There is precedent for a tool designed to develop the integrated marketing schemes that will emerge in the near future:
The Trans-Pacific Partnership (TPP) was a proposed trade agreement between Australia, Brunei, Canada, Chile, Japan, Malaysia, Mexico, New Zealand, Peru, Singapore, Vietnam and the United States. Participants signed the agreement on February 4, 2016.
As written, the TPP had serious flaws that left human rights issues at risk. Congress was not willing to sign the agreement as it stood; renegotiation would be necessary. After taking office, newly elected President Donald Trump withdrew the US from the agreement in January, 2017.
The remaining nations signed a reworked agreement called ‘Comprehensive and Progressive Agreement for Trans-Pacific Partnership’ (CPA) that went into effect in December, 2018. The eleven signatories have combined economies representing 13.4 percent of Global Domestic Product (GDP).
The issue at hand is the cost and political transition of such agreements. Every member nation must adjust government budgets, labor laws and have a member nation who can underwrite the cost of setting up productivity, legislation and buying off resistance. Without the US, the CPA moves slowly and cannot make competitive changes to the world market. Hence the importance of China, India and the US as anchors for these large international markets.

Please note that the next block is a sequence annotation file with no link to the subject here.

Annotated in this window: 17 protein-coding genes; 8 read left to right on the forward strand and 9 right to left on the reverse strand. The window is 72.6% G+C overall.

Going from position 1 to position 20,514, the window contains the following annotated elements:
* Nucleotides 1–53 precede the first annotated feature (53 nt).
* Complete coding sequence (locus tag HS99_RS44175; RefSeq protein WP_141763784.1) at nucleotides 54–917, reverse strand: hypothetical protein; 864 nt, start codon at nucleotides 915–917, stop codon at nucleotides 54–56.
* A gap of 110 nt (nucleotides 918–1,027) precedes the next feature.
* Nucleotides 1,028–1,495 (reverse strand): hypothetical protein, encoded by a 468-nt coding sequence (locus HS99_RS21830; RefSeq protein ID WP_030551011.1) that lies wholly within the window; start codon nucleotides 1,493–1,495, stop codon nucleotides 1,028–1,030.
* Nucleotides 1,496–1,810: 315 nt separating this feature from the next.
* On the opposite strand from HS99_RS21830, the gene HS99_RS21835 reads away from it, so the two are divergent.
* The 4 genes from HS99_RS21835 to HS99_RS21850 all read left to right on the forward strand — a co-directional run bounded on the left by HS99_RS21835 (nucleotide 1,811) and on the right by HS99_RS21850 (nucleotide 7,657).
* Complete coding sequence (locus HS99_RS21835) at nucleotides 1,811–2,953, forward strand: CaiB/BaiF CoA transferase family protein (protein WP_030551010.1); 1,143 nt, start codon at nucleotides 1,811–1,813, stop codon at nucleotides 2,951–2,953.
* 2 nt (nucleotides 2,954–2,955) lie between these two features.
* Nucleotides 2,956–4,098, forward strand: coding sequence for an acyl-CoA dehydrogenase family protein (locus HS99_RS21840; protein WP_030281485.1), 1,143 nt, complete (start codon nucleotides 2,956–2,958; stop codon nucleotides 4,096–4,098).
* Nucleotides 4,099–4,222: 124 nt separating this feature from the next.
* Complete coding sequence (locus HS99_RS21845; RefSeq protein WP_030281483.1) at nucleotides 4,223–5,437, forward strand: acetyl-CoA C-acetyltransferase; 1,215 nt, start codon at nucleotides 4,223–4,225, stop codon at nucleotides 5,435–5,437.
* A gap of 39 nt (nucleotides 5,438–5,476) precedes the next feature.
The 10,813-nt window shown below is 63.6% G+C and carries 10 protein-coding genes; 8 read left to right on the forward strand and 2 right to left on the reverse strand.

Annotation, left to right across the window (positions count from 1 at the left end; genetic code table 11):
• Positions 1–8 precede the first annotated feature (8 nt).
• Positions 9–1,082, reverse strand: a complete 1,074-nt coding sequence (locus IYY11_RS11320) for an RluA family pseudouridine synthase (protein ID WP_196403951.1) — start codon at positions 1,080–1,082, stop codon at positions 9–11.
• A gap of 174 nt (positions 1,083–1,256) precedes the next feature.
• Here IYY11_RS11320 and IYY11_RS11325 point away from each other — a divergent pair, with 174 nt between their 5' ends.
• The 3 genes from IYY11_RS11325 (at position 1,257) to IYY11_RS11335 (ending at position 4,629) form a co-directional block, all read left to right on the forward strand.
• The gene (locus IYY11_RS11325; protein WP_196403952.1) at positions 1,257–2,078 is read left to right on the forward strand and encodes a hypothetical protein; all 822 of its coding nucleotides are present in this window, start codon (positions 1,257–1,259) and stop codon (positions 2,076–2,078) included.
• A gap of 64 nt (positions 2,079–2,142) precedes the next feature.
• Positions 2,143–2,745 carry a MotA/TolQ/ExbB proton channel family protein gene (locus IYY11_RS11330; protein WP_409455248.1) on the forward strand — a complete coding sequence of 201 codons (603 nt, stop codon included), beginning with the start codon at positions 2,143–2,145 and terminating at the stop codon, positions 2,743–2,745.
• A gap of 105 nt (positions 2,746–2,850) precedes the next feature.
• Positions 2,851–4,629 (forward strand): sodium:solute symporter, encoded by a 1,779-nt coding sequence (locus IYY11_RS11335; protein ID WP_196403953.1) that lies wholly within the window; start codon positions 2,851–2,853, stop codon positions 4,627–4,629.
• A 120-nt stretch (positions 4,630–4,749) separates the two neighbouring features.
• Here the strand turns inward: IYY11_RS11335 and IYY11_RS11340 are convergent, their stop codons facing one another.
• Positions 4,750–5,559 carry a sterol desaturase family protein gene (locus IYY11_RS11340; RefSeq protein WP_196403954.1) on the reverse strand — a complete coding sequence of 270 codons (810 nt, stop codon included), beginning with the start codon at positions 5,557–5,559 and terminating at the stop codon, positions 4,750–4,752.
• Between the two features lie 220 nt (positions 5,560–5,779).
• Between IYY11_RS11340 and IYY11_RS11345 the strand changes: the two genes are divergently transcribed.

Using South America as an example, several dictatorships with failing economies must be rescued; several failed nations in Central America, the Gulf and Caribbean (including Cuba) must be propped up with renewed, functioning cultures and economies. This strategy cannot begin until HORSE #1 creates a more caring attitude toward South America and Hispanics in general. Today Congress and the President would rather spend billions on a failed and eternal immigration issue rather than go to the source nations and make them economic partners, thereby eliminating the cause of excessive immigration in the first place. China has a head start –
The race is on.